Table of contents for Mcleodganj
- Trip to Dharamshala and Mcleodganj (Part I)
- Trip to Dharamshala and Mcleodganj (Part II)
My visits to places are normally more comfortable journeys, maybe I am getting old and don’t feel like roughing it out any more :-). So, I planned a 3 day trip to Dharamshala, and the first thing I looked for was how to get there. Not a bus, not a train, but a flight. I found only one airline that served this route, and that was Air Deccan. Booking a month in advance, I got 2 return tickets for Rs. 9000, out of which more than Rs. 5000 was the tax component. In this case, if you are going to Dalhousie or Pathankot or Dharamshala and want to go by air, then book in advance since the ticket price shoots up drastically as you reach the desired journey date (in my case, when I enquired around 15 days before the flight about re-scheduling, I was told that the ticket had gone up to Rs. 29000).
So, any plans of changing the journey date were abandoned, and I got a bit busy in asking people about the place and places to see, and about the weather, and so on (this mind you, after I had already been there in college on a visit with friends). Once I learned some information (none of which I used to any great degree), it was time to head to Delhi Airport. The flight was late by 30 minutes, par for the course. And then the bus took around 20 of us to … we can’t be going in that small plane !!! .. it was, for the first time in my life, I would be traveling in a turbo-prop plane, and seeing the propellers rotating instead of the pleasure of a normal jet. The feeling wasn’t entirely too pleasant, but the flight was decent. Another thing I never cared to find out was whether this was a direct flight; it wasn’t. It first headed to Pathankot, and after a 15 minute stop, headed off to the Gaggal airport. This was a very small airport, and I think the flight I landed on was the only flight that comes there, and there were a lot of security over there waving big automatic weapons, so I did not try taking a photo of the airport :-).
We negotiated with the taxis, but there is apparently a union, and for a journey of around 30 minutes to the Club Mahindra Resort of Kangra Valley, none of them was willing to take less than Rs. 300. Eventually we gave in, and took a taxi. The journey was as we expected, on narrow roads resplendent with lush greenery on either side (due to it being the rainy season), and we finally reached Club Mahindra around 1:30 in the afternoon. After a quick lunch and a short break, we took a taxi from the Resort with a pre-planned package for the First day.
The package was to cover the destinations of Dal Lake, some high point, St. John’s Church, the Dalai Lama Temple, Mcleodganj market, Bhagsunath temple and waterfalls, the War memorial, another Devi temple in Dharamshala (in the valley) and that was about it, for a princely sum of Rs. 800. We did not try much negotiating because we were told that these were standard rates.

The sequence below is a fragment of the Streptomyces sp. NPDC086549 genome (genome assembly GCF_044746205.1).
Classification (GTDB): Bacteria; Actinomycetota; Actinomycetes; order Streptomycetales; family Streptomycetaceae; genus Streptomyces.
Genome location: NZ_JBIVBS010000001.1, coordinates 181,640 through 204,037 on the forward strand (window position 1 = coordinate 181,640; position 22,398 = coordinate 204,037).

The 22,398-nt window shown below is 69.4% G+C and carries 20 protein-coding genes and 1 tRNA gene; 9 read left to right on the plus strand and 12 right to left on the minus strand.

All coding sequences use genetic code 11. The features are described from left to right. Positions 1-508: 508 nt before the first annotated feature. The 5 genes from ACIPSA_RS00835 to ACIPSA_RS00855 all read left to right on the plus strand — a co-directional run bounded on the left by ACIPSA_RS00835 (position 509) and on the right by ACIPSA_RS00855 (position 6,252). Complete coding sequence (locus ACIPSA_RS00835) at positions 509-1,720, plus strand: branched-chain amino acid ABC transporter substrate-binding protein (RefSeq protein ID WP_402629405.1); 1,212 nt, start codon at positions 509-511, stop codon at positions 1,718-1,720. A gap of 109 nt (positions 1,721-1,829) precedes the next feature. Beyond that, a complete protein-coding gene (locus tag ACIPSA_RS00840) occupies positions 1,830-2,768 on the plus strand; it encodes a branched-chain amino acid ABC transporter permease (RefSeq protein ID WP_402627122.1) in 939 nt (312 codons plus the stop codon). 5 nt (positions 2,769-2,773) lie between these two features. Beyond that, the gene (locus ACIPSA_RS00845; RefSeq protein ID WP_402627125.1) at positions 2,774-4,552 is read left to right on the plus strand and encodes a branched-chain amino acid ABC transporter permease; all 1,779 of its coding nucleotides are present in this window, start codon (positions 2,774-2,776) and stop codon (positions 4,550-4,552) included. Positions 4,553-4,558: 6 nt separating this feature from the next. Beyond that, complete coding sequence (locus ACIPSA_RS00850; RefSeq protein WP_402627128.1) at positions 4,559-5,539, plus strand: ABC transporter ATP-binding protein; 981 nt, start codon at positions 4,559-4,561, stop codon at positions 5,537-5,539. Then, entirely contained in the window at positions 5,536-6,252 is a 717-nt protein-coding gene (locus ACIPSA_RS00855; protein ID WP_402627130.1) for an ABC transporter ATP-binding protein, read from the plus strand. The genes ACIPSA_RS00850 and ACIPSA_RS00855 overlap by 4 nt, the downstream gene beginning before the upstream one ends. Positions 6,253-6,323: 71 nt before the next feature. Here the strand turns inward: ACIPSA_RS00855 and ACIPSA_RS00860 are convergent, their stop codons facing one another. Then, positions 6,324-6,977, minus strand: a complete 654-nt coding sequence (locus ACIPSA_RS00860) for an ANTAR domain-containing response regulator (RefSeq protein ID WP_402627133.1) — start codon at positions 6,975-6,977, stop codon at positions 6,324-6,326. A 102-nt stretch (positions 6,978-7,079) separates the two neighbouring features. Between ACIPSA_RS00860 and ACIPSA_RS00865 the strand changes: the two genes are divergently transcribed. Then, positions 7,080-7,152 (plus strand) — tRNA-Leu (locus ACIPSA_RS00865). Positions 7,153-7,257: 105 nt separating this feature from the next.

And off we headed. First we went to Dal Lake; not so good. It was all muddy and we decided to head on, climbing up in the hills till we came to a point called Neddi’s point. It was all mist and clouds over there, and the air felt nice.
We walked around a bit, and then headed off to Mcleodganj. First off we reached this ancient Church called Church of St. John’s in the Wilderness, established in a Gothic style in 1852, and in need of repairs. The settings within its set of trees was incredible, and the whole area around it was oh-so-green. We stayed for some time, put some money in the box for donations for repairs, and then headed on.
We reached Bhagsunath temple next, and it was a nice temple, with a plaque bearing the fact that it was the ceremonial temple for the First Gorkha Rifles until they moved out of Dharamshala.
Then we had a choice; it was getting around 5 PM and we could either head off to the falls or to the Dalai Temple (closes at 6 PM). I took the command decision of where to go with the approval of my spouse :-), and off we went to the Temple. It was so serene and beautiful, and we could see normally boisterous children also piping down a bit. There were a set of monks meditating, and a dog sleeping right next to them. The conservationist in me was thrilled to see the solar water heating apparatus in the temple. We did not get a chance to see the Dalai Lama since he was not in the location at that point of time.
After spending time over there, we headed in a steep path downhill (thanks to the knowledge of our taxi driver), and visited a Devi’s temple in the valley below (and there was almost nobody there except for a couple of locals); we rounded off the first day by visiting the war memorial, setup to honor the armed forces.
And then we were pretty tired, so had some nice grub and then zzz land.